09 November 2008
Buddha in China
Although the People's Republic of China is officially atheist, historically China has been deeply influenced by Buddhism as well as Confucianism and Taoism. Buddhism was introduced to China in the first century and was transformed by the existing Chinese culture to emphasize filial piety and the contributions of an individual's search for enlightenment to society as a whole. Buddhism rose to prominence during the during the Tang Dynasty (618-907 AD), but persecution began in 845 when Emperor Wuzong ordered the destruction of 4,600 Buddhist monasteries and 40,000 temples. Wuzong argued that Buddhism was an alien religion, which is the reason he also persecuted the Christians in China. Chinese Buddhism never fully recovered from this persecution.
Today there are five religions recognized by the state: Buddhism, Taoism, Islam, Catholicism, and Protestantism. In recent times, the government has expressed actual support for Buddhism and Taoism, religions which the state sees as an integral part of Chinese culture.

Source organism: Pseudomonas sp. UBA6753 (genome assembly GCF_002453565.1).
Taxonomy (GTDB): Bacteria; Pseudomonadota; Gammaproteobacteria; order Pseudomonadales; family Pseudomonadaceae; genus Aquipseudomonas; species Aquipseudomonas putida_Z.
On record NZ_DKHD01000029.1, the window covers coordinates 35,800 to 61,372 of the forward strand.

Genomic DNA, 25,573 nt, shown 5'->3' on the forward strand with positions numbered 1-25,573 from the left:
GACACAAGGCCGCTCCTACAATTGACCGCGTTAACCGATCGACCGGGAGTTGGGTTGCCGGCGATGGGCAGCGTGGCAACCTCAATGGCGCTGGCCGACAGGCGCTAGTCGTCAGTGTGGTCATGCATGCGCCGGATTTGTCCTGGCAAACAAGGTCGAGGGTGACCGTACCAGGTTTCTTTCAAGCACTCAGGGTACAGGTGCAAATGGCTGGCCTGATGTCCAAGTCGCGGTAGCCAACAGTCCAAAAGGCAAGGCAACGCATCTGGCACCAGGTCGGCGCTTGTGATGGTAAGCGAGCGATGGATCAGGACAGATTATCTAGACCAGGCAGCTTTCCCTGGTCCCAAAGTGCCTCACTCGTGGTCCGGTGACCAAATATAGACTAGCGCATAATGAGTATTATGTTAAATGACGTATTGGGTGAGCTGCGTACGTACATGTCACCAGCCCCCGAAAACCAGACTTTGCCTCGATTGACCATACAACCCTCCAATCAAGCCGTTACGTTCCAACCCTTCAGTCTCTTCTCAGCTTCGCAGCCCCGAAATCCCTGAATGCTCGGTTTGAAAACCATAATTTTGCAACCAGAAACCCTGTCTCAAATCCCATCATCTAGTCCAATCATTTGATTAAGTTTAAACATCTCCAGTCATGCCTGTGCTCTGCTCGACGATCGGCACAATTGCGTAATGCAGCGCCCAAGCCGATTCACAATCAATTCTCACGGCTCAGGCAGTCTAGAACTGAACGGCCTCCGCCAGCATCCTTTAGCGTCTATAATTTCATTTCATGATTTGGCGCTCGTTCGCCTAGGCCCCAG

This little Buddha was created in four impressions of various golden tones. Here are the first three impressions:
Rather than carving 4 different blocks, I did all the work on one block with the reduction method. Here's how the last reduction of the block looked before printing:
I love how the "Insects and Flowers" portion of the Great Wall print turned out, with the brown ukiyo-e style linework and subtle colors, but my favorite way to work is this process I used with the Buddha -- just big swaths of color layered on top of each other with no outlines.